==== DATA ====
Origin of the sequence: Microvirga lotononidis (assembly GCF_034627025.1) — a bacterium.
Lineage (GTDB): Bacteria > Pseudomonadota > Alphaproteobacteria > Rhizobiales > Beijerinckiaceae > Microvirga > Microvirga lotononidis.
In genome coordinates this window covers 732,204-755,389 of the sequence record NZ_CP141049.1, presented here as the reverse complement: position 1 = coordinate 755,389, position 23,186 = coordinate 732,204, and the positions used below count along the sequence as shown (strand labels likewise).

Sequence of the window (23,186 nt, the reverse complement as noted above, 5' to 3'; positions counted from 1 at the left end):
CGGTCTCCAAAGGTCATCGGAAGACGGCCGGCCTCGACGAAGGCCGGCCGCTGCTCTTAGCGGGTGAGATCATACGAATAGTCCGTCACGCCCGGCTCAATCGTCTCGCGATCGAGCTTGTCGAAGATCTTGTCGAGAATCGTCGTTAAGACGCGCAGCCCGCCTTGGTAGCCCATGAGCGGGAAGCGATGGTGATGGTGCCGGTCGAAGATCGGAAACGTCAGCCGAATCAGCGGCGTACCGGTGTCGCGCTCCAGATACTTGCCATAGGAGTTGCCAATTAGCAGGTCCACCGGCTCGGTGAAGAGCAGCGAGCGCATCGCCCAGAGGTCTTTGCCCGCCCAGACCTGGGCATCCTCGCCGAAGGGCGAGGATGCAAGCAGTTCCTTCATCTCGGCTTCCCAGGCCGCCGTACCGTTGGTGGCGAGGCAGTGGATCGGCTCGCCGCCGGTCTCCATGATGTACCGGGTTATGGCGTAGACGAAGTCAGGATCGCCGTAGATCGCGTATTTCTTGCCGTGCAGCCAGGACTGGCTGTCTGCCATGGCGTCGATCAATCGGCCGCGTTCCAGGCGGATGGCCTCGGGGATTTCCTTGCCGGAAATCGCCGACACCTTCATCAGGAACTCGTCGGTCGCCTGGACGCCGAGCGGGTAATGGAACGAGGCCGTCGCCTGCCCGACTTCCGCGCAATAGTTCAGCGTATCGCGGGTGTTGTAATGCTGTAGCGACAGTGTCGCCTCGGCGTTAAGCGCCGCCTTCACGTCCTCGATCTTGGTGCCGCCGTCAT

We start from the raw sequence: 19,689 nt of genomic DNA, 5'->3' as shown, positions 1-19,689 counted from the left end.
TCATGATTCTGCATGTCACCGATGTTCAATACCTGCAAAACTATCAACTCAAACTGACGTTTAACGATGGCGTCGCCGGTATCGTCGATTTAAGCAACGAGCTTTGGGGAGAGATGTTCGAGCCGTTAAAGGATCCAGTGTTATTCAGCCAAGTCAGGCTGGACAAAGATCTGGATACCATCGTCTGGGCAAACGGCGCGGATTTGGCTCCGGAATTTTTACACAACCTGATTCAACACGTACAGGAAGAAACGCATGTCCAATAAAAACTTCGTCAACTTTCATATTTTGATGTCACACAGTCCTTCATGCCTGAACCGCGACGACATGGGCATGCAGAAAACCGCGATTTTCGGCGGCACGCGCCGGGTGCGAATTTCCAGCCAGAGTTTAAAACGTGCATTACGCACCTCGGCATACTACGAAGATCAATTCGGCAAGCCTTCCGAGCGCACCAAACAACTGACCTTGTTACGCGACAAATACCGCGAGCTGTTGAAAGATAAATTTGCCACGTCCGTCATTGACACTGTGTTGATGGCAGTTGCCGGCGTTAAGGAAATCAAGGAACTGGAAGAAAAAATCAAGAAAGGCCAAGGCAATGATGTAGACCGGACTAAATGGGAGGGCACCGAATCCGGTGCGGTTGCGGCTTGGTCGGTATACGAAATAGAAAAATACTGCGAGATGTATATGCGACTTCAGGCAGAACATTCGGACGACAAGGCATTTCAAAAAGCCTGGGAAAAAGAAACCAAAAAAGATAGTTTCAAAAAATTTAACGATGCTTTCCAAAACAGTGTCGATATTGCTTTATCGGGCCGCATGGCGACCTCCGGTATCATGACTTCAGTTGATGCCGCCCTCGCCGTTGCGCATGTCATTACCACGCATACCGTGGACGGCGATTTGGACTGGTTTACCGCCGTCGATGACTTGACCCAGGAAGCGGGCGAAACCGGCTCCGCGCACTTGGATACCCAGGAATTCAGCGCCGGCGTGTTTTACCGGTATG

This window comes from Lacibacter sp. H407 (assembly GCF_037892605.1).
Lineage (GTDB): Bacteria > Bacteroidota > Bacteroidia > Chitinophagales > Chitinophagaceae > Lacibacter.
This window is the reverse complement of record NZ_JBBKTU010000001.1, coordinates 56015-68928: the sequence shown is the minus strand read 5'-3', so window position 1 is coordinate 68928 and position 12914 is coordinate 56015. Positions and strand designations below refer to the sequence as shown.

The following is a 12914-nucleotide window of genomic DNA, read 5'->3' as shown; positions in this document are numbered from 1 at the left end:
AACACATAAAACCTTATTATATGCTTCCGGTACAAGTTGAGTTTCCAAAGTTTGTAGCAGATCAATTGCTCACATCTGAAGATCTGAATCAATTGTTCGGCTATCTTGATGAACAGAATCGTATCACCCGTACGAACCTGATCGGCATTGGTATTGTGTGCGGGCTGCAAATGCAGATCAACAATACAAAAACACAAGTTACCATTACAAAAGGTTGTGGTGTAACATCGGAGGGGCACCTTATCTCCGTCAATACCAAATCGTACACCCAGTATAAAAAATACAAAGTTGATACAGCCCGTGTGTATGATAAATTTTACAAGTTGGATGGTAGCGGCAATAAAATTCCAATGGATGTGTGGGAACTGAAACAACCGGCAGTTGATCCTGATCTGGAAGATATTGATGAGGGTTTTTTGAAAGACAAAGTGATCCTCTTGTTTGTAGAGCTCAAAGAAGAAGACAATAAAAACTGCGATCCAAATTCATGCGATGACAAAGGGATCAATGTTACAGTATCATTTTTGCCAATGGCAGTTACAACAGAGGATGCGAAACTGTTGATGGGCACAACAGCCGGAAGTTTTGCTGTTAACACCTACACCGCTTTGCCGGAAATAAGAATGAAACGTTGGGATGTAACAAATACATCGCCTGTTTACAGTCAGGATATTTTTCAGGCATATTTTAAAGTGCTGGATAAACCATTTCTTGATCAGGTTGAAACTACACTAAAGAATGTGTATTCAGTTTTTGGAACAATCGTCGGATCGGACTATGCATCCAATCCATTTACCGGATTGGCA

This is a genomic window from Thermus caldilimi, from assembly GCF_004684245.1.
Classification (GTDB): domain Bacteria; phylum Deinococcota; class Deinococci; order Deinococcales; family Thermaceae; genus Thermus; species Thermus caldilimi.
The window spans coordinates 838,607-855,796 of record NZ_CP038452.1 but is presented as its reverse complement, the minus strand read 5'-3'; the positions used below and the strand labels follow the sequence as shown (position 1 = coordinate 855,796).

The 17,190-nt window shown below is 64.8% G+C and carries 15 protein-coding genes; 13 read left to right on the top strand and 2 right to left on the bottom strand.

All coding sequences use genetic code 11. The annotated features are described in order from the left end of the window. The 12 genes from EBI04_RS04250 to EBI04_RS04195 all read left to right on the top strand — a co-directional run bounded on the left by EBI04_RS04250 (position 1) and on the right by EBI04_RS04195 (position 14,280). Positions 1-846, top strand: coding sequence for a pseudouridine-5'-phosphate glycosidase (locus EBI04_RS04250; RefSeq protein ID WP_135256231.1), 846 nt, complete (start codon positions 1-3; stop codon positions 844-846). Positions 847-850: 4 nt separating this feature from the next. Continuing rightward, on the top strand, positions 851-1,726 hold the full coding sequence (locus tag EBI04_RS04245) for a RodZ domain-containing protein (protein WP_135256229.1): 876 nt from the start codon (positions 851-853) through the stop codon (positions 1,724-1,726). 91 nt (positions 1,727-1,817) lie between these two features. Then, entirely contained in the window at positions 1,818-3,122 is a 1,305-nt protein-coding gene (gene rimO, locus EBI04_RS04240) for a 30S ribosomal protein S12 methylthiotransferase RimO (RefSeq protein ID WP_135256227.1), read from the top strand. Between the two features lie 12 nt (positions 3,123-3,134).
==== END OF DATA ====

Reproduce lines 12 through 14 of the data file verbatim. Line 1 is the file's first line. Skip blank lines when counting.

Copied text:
AACACATAAAACCTTATTATATGCTTCCGGTACAAGTTGAGTTTCCAAAGTTTGTAGCAGATCAATTGCTCACATCTGAAGATCTGAATCAATTGTTCGGCTATCTTGATGAACAGAATCGTATCACCCGTACGAACCTGATCGGCATTGGTATTGTGTGCGGGCTGCAAATGCAGATCAACAATACAAAAACACAAGTTACCATTACAAAAGGTTGTGGTGTAACATCGGAGGGGCACCTTATCTCCGTCAATACCAAATCGTACACCCAGTATAAAAAATACAAAGTTGATACAGCCCGTGTGTATGATAAATTTTACAAGTTGGATGGTAGCGGCAATAAAATTCCAATGGATGTGTGGGAACTGAAACAACCGGCAGTTGATCCTGATCTGGAAGATATTGATGAGGGTTTTTTGAAAGACAAAGTGATCCTCTTGTTTGTAGAGCTCAAAGAAGAAGACAATAAAAACTGCGATCCAAATTCATGCGATGACAAAGGGATCAATGTTACAGTATCATTTTTGCCAATGGCAGTTACAACAGAGGATGCGAAACTGTTGATGGGCACAACAGCCGGAAGTTTTGCTGTTAACACCTACACCGCTTTGCCGGAAATAAGAATGAAACGTTGGGATGTAACAAATACATCGCCTGTTTACAGTCAGGATATTTTTCAGGCATATTTTAAAGTGCTGGATAAACCATTTCTTGATCAGGTTGAAACTACACTAAAGAATGTGTATTCAGTTTTTGGAACAATCGTCGGATCGGACTATGCATCCAATCCATTTACCGGATTGGCA

This is a genomic window from Thermus caldilimi, from assembly GCF_004684245.1.
Classification (GTDB): domain Bacteria; phylum Deinococcota; class Deinococci; order Deinococcales; family Thermaceae; genus Thermus; species Thermus caldilimi.